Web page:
Learning from Keket

 

Ever since I picked my pup Keket, I’ve been worried with her behavior. She was defenseless in her bare one month of existence, so I mothered her.

 

The first worrying sign came when she refused to be fed by Paul. There was no comprehensive reason, but when I tried to feed her she accepted. Instead of submitting to her demand, we insisted by making her morning meal more attractive. As I’m used to sleep until late hours, I would never be a good early hours mother.

 

There were other signs of attachment, like when she begged to stay on my lap to be cuddled and groomed. That wasn’t always a good experience for me because, as soon as I started, she insistently bit me, first with tenderness and finally with rage. It was only after weeks of misunderstanding that I learned what she was telling me: “That is not the proper way of doing it. You have to use your mouth and bite me like this…” For her I was being a clumsy mother. I couldn’t bite her, as evident, so I started to use a wet comb and pinch her now and then. She likes it rough and seemed thankful with the change.

 

The last period of mothering Keket was marked by her general troubled behavior. Despite having almost twenty toys to play with, she kept destroying anything but them. From electrical cords to furniture, I had to cover everything with Tabasco. But at the same time I was doing such hot job, I realized I was punishing and not addressing the root of her dissatisfaction. Knowing that there is another dog in the house, she wanted to play with him. I was aware of it from the beginning but I started by protecting her and then I was protecting him from her ferocious teeth. Since she has been spending most of the day with Thoth her destructive behavior changed positively.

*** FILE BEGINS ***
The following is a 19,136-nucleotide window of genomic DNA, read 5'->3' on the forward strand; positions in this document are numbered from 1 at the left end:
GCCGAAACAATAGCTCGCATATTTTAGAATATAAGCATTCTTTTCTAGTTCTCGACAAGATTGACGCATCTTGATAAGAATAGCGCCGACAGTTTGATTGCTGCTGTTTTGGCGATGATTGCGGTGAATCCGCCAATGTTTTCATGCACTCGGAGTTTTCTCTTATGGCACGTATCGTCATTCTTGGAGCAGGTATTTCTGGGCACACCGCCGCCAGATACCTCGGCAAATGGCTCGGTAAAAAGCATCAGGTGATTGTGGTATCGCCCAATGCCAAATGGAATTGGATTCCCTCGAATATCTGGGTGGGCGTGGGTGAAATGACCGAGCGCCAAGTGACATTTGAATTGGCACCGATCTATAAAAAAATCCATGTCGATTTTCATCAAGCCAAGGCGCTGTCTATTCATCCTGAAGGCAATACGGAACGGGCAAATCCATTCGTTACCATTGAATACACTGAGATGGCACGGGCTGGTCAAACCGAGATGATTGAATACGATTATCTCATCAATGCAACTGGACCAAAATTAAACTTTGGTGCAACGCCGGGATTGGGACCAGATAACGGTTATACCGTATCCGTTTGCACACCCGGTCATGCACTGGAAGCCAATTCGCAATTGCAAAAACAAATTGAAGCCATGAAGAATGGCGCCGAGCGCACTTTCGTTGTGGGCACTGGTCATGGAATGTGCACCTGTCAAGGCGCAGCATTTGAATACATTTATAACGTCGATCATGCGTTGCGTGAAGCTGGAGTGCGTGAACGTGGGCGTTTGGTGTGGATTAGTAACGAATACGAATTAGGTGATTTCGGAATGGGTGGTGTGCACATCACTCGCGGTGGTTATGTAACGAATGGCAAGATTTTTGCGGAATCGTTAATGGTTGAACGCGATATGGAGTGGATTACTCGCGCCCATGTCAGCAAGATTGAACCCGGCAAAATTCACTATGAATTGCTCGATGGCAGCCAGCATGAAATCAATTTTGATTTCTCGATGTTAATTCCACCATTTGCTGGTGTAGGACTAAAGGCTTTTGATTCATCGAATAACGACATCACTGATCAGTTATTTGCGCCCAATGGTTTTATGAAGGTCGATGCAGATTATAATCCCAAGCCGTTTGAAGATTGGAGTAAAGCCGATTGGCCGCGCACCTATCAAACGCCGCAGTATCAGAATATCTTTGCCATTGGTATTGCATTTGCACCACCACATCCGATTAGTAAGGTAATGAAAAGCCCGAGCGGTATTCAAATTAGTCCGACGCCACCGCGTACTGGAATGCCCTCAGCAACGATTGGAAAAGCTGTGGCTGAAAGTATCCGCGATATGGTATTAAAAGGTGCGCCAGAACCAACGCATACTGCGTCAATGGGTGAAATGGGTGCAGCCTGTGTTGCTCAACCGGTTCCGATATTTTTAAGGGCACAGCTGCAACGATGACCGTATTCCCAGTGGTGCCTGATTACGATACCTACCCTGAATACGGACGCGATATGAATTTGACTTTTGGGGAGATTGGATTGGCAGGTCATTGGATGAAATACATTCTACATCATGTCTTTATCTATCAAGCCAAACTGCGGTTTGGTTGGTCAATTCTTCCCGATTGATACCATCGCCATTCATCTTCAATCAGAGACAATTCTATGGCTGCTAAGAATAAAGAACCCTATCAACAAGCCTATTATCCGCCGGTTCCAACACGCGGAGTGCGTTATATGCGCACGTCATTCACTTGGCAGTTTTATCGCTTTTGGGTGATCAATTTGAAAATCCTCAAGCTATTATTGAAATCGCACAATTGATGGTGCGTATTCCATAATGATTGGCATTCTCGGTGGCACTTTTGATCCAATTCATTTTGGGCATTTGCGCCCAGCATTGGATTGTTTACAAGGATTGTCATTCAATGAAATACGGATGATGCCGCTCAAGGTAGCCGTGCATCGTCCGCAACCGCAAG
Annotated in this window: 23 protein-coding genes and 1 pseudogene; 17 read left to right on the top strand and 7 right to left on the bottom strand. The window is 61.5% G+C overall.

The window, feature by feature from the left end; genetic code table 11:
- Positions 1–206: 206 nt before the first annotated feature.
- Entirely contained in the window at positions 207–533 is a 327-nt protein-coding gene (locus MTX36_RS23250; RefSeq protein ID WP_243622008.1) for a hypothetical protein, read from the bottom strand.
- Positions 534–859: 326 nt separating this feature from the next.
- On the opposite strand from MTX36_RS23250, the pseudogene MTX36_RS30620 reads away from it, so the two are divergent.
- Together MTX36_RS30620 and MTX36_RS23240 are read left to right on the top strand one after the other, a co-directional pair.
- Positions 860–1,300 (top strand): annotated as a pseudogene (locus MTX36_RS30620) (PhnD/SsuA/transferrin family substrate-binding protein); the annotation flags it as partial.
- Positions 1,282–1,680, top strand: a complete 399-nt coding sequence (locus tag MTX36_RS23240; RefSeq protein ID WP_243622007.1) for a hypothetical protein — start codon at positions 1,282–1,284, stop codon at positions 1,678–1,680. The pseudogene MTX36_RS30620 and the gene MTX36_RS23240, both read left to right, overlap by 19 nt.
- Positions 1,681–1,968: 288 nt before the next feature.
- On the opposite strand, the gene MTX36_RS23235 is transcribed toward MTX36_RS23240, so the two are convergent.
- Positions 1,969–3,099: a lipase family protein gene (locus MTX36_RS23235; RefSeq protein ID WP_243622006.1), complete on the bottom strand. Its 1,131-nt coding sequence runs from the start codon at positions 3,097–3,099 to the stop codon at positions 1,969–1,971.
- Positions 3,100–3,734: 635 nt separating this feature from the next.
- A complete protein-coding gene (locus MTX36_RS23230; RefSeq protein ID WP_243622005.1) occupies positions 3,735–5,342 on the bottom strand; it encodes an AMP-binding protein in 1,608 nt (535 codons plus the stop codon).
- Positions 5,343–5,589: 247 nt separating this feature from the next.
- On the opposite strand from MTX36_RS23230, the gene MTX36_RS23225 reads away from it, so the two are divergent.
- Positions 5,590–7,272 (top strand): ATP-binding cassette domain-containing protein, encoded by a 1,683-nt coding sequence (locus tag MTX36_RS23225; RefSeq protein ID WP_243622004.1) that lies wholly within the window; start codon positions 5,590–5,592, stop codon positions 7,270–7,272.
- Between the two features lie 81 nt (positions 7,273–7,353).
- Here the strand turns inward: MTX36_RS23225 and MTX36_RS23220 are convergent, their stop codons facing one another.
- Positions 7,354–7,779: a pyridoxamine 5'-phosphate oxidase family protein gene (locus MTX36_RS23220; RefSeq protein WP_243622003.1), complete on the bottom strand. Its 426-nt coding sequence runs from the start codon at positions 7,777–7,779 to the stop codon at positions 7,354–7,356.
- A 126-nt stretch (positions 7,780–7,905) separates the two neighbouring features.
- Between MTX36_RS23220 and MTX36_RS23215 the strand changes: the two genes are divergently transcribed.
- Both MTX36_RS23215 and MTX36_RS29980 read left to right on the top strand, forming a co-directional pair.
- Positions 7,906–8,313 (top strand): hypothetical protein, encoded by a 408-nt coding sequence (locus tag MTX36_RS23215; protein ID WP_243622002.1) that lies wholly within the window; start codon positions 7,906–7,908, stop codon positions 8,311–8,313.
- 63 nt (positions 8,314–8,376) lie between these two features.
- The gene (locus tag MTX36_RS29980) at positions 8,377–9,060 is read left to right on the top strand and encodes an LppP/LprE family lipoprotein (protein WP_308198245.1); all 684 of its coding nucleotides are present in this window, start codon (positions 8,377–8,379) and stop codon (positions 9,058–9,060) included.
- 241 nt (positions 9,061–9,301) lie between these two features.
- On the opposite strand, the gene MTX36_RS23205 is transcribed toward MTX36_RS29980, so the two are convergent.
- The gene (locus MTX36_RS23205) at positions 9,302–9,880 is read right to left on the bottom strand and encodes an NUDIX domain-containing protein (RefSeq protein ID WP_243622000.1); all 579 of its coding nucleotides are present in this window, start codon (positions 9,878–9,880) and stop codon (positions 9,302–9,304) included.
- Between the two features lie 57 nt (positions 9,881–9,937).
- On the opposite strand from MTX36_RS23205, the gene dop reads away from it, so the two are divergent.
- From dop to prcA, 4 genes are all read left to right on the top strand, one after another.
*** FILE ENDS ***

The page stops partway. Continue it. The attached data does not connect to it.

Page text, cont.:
Contrary to other dogs I closely knew, Keket shows signs of truly aggressiveness. She brought them from the place I went to pick her. When we thought things were satisfactory progressing, we discovered that she has been badly biting Thoth’s cheeks. He is such a good chap and likes her company so much that he has been submitting to her unfair punishment.

 

Our first reaction was getting a muzzle, but Andy and I are against such extreme measures. After a conversation we concluded that her aggressiveness towards Thoth is stronger when I am around. She is making clear that I am her business, not his. From now on I cannot be in the same place with both. If by chance that happens and Keket shows signs of aggressive behavior, I know I’ll have to punish her. I like a dog to be playful and meek. Aggressiveness is not acceptable. I learned from Keket. Now it’s Keket’s turn to learn from me.

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